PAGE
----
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At my place I have 4 servers, each running Win2008r2-WEB running as webserver with all a different kind of server running (TomCat, IIS, Apache, ZendServer), each server also has a different IP-address (10.0.0.0/24)

Is there a way to route traffic to each one of the servers based on hostname? (ex: apache.domain.org, iis.domain.org, tomcat.domain.org, zend.domain.org)

Obviously, I can't change the A-records to the internal IP's, and I do not have access to change ports.

Also due to proxy reasons, I can't just use other ports, I can only access :80 incoming.

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3 Answers 3

up vote 5 down vote accepted

What you'd need to do to get this to work would be to have a single one of the existing web servers (or a separate one that's dedicated to the task) be configured as a reverse proxy.

It would be responsible for getting the request on the public address and reading the host header, then proxying the request to the appropriate private address depending on the host that was requested.

Popular software packages for this task are Apache (you could use your existing instance), nginx, or HAProxy. There's plenty of information in questions here on configuring these appropriately ("reverse proxy" is the search term that'll get you there), but if you have a specific one of these software packages in mind then I can edit this answer with an example config.

Edit: example Apache config:

NameVirtualHost *:80

<VirtualHost *:80>
    ServerName apache.domain.org
    ServerAlias www.apache.domain.org
    # For this one, we'll imagine that you want to serve these resources from
    # the local server.  If you want do use a separate Apache instance instead,
    # then copy one of the other hosts for this one.
    DocumentRoot "C:\path\to\site\files"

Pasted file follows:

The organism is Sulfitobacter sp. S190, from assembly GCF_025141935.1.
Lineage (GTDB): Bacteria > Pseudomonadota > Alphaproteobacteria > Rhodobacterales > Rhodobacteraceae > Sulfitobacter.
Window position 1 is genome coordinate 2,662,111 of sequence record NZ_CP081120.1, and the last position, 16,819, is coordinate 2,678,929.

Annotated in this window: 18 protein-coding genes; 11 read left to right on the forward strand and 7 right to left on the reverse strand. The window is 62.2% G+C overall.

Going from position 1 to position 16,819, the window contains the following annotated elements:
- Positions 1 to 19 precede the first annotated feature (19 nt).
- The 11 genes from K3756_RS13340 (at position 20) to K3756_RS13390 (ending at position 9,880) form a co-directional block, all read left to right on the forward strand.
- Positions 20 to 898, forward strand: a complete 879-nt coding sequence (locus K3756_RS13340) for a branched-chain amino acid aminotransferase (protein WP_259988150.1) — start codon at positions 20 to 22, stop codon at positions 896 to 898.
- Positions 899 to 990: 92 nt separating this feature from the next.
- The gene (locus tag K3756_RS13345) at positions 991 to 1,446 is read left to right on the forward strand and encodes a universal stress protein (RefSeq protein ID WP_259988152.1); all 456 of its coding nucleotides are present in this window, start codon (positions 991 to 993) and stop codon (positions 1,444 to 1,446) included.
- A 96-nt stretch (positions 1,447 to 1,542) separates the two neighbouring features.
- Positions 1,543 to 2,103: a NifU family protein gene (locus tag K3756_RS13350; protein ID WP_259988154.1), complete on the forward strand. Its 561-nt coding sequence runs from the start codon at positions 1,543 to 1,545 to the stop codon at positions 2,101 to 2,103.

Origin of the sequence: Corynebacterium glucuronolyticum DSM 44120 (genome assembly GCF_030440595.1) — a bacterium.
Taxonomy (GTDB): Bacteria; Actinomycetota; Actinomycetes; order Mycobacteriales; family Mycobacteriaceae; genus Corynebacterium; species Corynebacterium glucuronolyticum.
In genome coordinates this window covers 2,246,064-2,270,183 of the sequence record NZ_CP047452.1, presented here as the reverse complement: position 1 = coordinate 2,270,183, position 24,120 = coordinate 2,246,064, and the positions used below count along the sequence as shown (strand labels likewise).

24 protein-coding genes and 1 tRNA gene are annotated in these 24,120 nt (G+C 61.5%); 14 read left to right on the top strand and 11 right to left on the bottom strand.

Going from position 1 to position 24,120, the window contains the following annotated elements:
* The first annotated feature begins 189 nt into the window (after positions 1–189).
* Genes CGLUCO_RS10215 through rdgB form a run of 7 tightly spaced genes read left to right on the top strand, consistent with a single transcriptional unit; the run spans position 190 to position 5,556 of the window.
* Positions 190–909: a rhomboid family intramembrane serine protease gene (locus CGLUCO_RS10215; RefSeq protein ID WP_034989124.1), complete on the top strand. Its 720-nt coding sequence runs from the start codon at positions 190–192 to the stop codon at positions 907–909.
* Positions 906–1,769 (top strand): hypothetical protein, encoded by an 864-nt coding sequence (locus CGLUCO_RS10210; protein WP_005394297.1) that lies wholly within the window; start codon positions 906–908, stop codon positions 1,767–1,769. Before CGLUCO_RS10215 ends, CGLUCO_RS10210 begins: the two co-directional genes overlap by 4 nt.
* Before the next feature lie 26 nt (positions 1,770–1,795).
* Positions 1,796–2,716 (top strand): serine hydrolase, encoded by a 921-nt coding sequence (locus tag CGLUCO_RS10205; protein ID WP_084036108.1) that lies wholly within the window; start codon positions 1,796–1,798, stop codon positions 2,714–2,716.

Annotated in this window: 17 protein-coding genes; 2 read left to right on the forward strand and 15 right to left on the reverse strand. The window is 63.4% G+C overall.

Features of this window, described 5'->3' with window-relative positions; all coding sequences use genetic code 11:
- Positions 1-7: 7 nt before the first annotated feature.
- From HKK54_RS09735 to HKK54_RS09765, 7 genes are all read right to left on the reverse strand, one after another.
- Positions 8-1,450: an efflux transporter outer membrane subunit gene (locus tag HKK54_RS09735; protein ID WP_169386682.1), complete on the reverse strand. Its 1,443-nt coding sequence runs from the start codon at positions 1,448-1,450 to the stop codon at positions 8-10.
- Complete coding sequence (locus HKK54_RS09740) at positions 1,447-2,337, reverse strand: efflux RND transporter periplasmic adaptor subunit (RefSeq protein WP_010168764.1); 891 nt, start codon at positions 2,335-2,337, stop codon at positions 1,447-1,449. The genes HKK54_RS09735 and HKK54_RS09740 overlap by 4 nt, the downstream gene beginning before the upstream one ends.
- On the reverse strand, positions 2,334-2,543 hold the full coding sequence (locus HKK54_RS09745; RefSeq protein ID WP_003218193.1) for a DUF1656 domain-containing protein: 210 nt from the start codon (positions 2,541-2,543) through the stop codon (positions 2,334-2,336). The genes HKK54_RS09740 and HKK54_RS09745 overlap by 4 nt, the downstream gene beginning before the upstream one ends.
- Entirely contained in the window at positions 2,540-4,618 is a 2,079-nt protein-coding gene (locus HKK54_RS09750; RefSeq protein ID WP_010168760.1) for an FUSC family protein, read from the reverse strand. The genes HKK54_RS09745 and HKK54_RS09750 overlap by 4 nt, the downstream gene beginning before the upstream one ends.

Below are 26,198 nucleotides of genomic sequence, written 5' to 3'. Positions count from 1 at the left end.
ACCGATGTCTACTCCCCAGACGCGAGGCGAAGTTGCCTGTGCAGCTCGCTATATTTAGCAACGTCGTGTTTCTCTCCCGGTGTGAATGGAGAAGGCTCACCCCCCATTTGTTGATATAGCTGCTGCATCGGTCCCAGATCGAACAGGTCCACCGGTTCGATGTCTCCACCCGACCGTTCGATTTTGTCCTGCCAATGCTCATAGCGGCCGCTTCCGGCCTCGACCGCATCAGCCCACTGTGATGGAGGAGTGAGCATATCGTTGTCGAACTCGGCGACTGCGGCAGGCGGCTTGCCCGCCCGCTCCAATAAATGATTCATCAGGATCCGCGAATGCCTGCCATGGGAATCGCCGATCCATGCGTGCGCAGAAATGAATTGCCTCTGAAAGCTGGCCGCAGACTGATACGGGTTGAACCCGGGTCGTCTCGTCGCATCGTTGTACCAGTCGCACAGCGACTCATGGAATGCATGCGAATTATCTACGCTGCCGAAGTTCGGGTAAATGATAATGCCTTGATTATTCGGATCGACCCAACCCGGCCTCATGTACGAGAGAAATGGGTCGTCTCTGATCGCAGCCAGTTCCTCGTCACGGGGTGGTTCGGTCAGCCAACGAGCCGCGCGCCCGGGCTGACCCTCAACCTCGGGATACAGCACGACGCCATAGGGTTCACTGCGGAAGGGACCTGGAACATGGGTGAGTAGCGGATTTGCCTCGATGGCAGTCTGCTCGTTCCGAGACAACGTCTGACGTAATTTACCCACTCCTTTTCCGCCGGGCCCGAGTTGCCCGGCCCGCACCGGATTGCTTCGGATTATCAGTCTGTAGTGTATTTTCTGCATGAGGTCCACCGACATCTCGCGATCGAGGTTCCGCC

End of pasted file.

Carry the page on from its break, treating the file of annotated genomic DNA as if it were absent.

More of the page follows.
<Directory "C:\path\to\site\files">
        Order allow,deny
        Allow from all
    </Directory>
    # Any other directives you need for the content here
</VirtualHost>

<VirtualHost *:80>
    ServerName iis.domain.org
    ServerAlias www.iis.domain.org
    # Replace the URL below with the URL of the IIS server - make sure
    # to keep the trailing slash.
    ProxyPass / http://10.x.x.1:80/
    ProxyPassReverse / http://10.x.x.1:80/
</VirtualHost>

<VirtualHost *:80>
    ServerName tomcat.domain.org
    ServerAlias www.tomcat.domain.org
    # Replace the URL below with the URL of the Tomcat server - make sure
    # to keep the trailing slash.
    ProxyPass / http://10.x.x.2:8080/
    ProxyPassReverse / http://10.x.x.2:8080/
</VirtualHost>
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I'd go with the easiest to configure, either Linux or Windows (windows preferred, though). Can you post a example config? –  Sander Jan 2 '12 at 9:46
1  
@Sander I've added an example Apache config, since it's the most Windows friendly. –  Shane Madden Jan 2 '12 at 18:16
    
Thanks! The config works like a charm ! <3 –  Sander Jan 16 '12 at 12:35

Is there a reason why Name based Virtual Hosting isn't an option?

http://httpd.apache.org/docs/2.0/vhosts/name-based.html

The 10.x addresses are the internal addresses, and as you mention, DNS won't help you there. Do all the servers respond to the same external IP address? (You could then create A records for each subdomain in the DNS, each pointing the same IP ... or better yet, using CNAMES.)

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Externally is all the same IP on the same port.. Do keep in mind I'm asking for 4 different physical servers.. –  Sander Jan 1 '12 at 23:10

at least with IIS, you can use host headers to detect which web site should respond based on a DNS name. So if you want IIS site 1 to respond to sites such as "testsite1.com and www.testsite1.com" you simply add those into the host header of that given IIS site. Then on a second iis site, you could have "testsite2.com and www.testsite2.com" asigned and IIS will pickup on those domains. DNS as far as A vs. CNAME when it comes to host headers is irrelevant. IIS will work with both.

Typically what we do with IIS, is we create an A record for the servername it self, and then we use CNAME's to forward to the servernames A record.

So Webserver A = 10.10.10.10 testsite1.com CNAME = webserver testsite2.com CNAME = webserver

IIS will then know where to send the site based on the DNS name.

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